Justice Game 2 is slightly less satisfying than the first serial. Barbara Flynn and Denis Lawson have a good combative relationship, but this could have been developed a little more. Anita Zagaria works well as the lady with a dark secret, it’s just a shame this part of the story is rather stretched out.

But although it’s slightly inferior when compared to The Justice Game, it’s still a stylish thriller, held together by Lawson’s central performance. Both serials have a nice period feel (late eighties, early nineties) and if there’s the odd lull from time to time, you can be sure that another shock or twist is just round the corner to spice things up.

The Justice Game (containing both series) is released by Simply Media on the 10th of October 2016.  The picture quality is a little grainy, which isn’t too surprising considering that the source materials are unrestored 16mm film prints which are nearly thirty years old, but there’s no particular issues.  RRP is £19.99.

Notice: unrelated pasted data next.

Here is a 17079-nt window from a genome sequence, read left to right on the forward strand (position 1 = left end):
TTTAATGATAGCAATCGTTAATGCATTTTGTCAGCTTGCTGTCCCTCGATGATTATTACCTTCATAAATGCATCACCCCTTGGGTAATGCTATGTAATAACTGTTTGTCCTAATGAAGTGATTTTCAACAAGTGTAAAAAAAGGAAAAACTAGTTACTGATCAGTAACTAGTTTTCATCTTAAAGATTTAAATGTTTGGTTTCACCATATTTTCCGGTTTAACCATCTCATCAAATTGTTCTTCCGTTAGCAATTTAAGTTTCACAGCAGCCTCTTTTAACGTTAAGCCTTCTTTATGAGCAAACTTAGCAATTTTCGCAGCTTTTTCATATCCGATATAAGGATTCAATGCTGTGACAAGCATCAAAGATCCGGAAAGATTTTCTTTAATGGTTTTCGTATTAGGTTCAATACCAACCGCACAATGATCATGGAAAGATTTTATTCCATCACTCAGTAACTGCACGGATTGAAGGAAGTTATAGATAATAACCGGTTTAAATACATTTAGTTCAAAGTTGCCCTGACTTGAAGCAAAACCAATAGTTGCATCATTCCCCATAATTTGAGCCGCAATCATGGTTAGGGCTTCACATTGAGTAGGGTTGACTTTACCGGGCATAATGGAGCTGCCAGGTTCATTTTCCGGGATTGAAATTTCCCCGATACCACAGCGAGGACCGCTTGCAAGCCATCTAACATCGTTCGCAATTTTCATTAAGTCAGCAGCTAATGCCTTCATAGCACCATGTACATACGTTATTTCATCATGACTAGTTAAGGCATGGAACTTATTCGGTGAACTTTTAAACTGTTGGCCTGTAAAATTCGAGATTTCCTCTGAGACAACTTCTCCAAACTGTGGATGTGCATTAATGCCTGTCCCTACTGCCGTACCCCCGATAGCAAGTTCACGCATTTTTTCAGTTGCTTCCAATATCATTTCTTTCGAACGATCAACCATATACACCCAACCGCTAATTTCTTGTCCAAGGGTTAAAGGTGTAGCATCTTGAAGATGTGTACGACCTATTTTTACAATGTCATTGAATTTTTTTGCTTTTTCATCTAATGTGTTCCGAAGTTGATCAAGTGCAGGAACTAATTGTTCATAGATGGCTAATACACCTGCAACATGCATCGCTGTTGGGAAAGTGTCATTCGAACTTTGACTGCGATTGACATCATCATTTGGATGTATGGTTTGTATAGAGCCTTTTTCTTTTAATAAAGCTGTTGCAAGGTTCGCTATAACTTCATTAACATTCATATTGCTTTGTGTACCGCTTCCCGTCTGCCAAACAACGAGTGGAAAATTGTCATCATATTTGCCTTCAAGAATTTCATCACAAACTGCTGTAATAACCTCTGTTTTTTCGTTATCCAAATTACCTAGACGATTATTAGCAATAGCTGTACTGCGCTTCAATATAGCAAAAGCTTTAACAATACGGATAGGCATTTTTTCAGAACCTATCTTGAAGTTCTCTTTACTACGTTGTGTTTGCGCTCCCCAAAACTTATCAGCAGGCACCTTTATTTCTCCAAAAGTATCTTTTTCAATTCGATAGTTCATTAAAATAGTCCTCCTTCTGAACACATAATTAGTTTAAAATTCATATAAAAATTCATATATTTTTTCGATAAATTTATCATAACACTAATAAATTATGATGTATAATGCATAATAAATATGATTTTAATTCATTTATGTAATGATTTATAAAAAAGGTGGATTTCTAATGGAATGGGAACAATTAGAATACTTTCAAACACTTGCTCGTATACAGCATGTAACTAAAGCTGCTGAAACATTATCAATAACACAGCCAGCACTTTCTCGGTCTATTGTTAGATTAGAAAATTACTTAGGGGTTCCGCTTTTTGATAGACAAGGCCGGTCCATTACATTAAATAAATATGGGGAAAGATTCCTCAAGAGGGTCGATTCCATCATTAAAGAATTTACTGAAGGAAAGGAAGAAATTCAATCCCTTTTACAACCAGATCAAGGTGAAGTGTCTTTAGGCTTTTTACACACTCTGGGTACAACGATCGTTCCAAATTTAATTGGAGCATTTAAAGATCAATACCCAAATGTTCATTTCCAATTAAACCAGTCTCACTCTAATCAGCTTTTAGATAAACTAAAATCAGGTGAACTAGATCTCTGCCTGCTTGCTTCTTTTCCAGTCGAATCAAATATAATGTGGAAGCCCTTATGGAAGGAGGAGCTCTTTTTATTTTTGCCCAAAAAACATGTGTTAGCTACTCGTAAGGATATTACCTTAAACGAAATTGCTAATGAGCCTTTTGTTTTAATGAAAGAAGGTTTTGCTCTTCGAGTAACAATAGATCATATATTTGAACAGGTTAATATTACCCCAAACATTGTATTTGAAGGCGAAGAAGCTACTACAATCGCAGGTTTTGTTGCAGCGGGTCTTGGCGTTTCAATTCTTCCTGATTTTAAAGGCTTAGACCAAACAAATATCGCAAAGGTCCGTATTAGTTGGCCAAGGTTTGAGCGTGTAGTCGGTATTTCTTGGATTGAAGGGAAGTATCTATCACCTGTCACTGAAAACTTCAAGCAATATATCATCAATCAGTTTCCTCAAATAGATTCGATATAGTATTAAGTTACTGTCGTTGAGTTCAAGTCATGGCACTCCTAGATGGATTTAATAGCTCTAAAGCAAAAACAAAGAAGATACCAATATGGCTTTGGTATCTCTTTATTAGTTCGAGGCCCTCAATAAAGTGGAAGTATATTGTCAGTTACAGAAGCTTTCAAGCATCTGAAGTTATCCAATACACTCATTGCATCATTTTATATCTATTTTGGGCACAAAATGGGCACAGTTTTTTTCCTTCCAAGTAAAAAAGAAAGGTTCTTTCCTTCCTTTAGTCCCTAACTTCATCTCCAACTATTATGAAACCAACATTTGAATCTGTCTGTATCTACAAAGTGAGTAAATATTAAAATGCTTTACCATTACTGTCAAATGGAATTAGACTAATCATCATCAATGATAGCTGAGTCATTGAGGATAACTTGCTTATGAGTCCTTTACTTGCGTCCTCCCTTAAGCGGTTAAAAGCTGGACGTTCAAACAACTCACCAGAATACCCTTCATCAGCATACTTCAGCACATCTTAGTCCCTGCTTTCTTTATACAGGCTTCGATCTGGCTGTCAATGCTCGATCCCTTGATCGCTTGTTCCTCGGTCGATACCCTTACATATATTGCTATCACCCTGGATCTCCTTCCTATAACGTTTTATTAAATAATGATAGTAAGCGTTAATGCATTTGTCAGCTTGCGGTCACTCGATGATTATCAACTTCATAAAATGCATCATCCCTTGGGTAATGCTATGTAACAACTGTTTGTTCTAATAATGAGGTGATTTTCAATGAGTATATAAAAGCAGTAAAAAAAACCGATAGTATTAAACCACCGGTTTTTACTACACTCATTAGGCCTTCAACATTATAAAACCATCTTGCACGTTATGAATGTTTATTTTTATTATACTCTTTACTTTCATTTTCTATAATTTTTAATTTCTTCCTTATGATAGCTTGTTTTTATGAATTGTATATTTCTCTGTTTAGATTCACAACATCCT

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Inspector Morse – The Silent World of Nicholas Quinn

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The first few minutes of The Silent World of Nicholas Quinn give us something of a guest star overload.  Michael Gough, Barbara Flynn, Clive Swift, Roger Lloyd-Pack, Frederick Treves and Elspet Gray all appear – which bodes well for the remainder of the episode.

But the star of the opening scene is the eponymous Nicholas Quinn (Phil Nice).  Quinn is a relatively new member of the Overseas Examination Board, an Oxford syndicate dedicated to producing quality examinations for overseas students.  He, along with the other members of the Board, are attending a sedate party organised by their boss, Dr Bartlett (Clive Swift).  There’s a disorientating feel about this scene – Quinn is deaf and the audience is allowed to hear only what he can hear.  This is muffled and indistinct (and at times completely inaudible).  What Quinn can (or can’t) hear will become important later on, but for now he’s convinced that Bartlett is selling the Examination Board’s secrets – and tells Philip Ogleby (Michael Gough) so.

Shortly afterwards Quinn is found dead – it looks like suicide, but Morse is convinced it’s murder.  There’s no shortage of suspects as virtually every member of the Board is seen to behave in a suspicious manner.  Donald Martin (Roger Lloyd-Pack) and Monica Height (Barbara Flynn) are conducting an affair and decided to lie about their movements on the day that Quinn was last seen.  Both Ogleby and Roope (Anthony Smee) are interested in the contents of Dr Barlett’s office (whilst Bartlett’s not there, naturally) and we’ve already heard that Dr Bartlett has been accused of corruption.